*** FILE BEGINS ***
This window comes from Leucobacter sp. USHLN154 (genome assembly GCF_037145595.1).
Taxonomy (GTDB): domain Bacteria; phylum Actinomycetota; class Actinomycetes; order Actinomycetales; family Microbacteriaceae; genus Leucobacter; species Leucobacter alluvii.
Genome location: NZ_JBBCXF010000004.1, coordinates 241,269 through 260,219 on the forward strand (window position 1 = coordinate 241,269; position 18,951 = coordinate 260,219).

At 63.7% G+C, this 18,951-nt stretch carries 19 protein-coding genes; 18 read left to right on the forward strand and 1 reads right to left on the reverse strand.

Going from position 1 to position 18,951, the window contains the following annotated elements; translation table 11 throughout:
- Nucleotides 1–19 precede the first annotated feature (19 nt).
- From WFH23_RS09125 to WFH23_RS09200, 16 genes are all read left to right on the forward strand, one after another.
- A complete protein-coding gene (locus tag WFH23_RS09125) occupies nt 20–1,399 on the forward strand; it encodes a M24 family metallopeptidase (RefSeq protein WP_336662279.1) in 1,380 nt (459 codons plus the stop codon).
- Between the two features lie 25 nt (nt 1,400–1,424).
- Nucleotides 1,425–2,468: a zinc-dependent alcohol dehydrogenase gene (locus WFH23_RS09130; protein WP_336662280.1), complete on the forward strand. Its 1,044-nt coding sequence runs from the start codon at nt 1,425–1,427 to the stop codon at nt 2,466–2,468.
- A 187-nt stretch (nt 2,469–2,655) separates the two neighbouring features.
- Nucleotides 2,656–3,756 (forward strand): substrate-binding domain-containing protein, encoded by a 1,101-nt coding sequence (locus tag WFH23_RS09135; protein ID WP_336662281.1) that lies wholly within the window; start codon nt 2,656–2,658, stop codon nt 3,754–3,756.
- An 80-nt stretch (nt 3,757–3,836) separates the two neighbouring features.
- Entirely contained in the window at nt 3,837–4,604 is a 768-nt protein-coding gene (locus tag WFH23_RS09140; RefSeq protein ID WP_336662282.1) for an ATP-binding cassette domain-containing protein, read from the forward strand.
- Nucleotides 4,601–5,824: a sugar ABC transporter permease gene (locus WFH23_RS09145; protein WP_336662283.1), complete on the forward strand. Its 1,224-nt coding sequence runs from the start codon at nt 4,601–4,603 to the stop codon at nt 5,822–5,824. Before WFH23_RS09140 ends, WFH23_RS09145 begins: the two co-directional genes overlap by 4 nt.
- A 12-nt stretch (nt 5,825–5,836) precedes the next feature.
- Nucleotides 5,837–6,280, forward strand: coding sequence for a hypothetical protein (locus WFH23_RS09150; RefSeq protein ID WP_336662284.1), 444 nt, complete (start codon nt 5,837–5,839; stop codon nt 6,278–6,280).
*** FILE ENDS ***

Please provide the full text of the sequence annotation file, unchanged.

This window comes from Leucobacter sp. USHLN154 (genome assembly GCF_037145595.1).
Taxonomy (GTDB): domain Bacteria; phylum Actinomycetota; class Actinomycetes; order Actinomycetales; family Microbacteriaceae; genus Leucobacter; species Leucobacter alluvii.
Genome location: NZ_JBBCXF010000004.1, coordinates 241,269 through 260,219 on the forward strand (window position 1 = coordinate 241,269; position 18,951 = coordinate 260,219).

At 63.7% G+C, this 18,951-nt stretch carries 19 protein-coding genes; 18 read left to right on the forward strand and 1 reads right to left on the reverse strand.

Going from position 1 to position 18,951, the window contains the following annotated elements; translation table 11 throughout:
- Nucleotides 1–19 precede the first annotated feature (19 nt).
- From WFH23_RS09125 to WFH23_RS09200, 16 genes are all read left to right on the forward strand, one after another.
- A complete protein-coding gene (locus tag WFH23_RS09125) occupies nt 20–1,399 on the forward strand; it encodes a M24 family metallopeptidase (RefSeq protein WP_336662279.1) in 1,380 nt (459 codons plus the stop codon).
- Between the two features lie 25 nt (nt 1,400–1,424).
- Nucleotides 1,425–2,468: a zinc-dependent alcohol dehydrogenase gene (locus WFH23_RS09130; protein WP_336662280.1), complete on the forward strand. Its 1,044-nt coding sequence runs from the start codon at nt 1,425–1,427 to the stop codon at nt 2,466–2,468.
- A 187-nt stretch (nt 2,469–2,655) separates the two neighbouring features.
- Nucleotides 2,656–3,756 (forward strand): substrate-binding domain-containing protein, encoded by a 1,101-nt coding sequence (locus tag WFH23_RS09135; protein ID WP_336662281.1) that lies wholly within the window; start codon nt 2,656–2,658, stop codon nt 3,754–3,756.
- An 80-nt stretch (nt 3,757–3,836) separates the two neighbouring features.
- Entirely contained in the window at nt 3,837–4,604 is a 768-nt protein-coding gene (locus tag WFH23_RS09140; RefSeq protein ID WP_336662282.1) for an ATP-binding cassette domain-containing protein, read from the forward strand.
- Nucleotides 4,601–5,824: a sugar ABC transporter permease gene (locus WFH23_RS09145; protein WP_336662283.1), complete on the forward strand. Its 1,224-nt coding sequence runs from the start codon at nt 4,601–4,603 to the stop codon at nt 5,822–5,824. Before WFH23_RS09140 ends, WFH23_RS09145 begins: the two co-directional genes overlap by 4 nt.
- A 12-nt stretch (nt 5,825–5,836) precedes the next feature.
- Nucleotides 5,837–6,280, forward strand: coding sequence for a hypothetical protein (locus WFH23_RS09150; RefSeq protein ID WP_336662284.1), 444 nt, complete (start codon nt 5,837–5,839; stop codon nt 6,278–6,280).